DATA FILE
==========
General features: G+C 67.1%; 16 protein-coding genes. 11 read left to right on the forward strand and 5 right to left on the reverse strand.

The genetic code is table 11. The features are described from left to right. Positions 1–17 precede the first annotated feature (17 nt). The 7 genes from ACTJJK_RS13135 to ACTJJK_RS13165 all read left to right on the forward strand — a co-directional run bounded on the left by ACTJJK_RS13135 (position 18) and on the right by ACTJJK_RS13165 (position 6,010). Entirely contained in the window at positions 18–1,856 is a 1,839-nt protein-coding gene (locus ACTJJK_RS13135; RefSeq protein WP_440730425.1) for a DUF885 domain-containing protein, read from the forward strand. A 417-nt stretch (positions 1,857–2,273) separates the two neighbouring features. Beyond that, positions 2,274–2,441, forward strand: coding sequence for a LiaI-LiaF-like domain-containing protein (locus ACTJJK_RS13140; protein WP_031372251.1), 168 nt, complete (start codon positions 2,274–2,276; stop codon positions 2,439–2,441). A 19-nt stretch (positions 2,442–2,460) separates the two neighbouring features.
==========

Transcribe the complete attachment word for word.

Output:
General features: G+C 67.1%; 16 protein-coding genes. 11 read left to right on the forward strand and 5 right to left on the reverse strand.

The genetic code is table 11. The features are described from left to right. Positions 1–17 precede the first annotated feature (17 nt). The 7 genes from ACTJJK_RS13135 to ACTJJK_RS13165 all read left to right on the forward strand — a co-directional run bounded on the left by ACTJJK_RS13135 (position 18) and on the right by ACTJJK_RS13165 (position 6,010). Entirely contained in the window at positions 18–1,856 is a 1,839-nt protein-coding gene (locus ACTJJK_RS13135; RefSeq protein WP_440730425.1) for a DUF885 domain-containing protein, read from the forward strand. A 417-nt stretch (positions 1,857–2,273) separates the two neighbouring features. Beyond that, positions 2,274–2,441, forward strand: coding sequence for a LiaI-LiaF-like domain-containing protein (locus ACTJJK_RS13140; protein WP_031372251.1), 168 nt, complete (start codon positions 2,274–2,276; stop codon positions 2,439–2,441). A 19-nt stretch (positions 2,442–2,460) separates the two neighbouring features.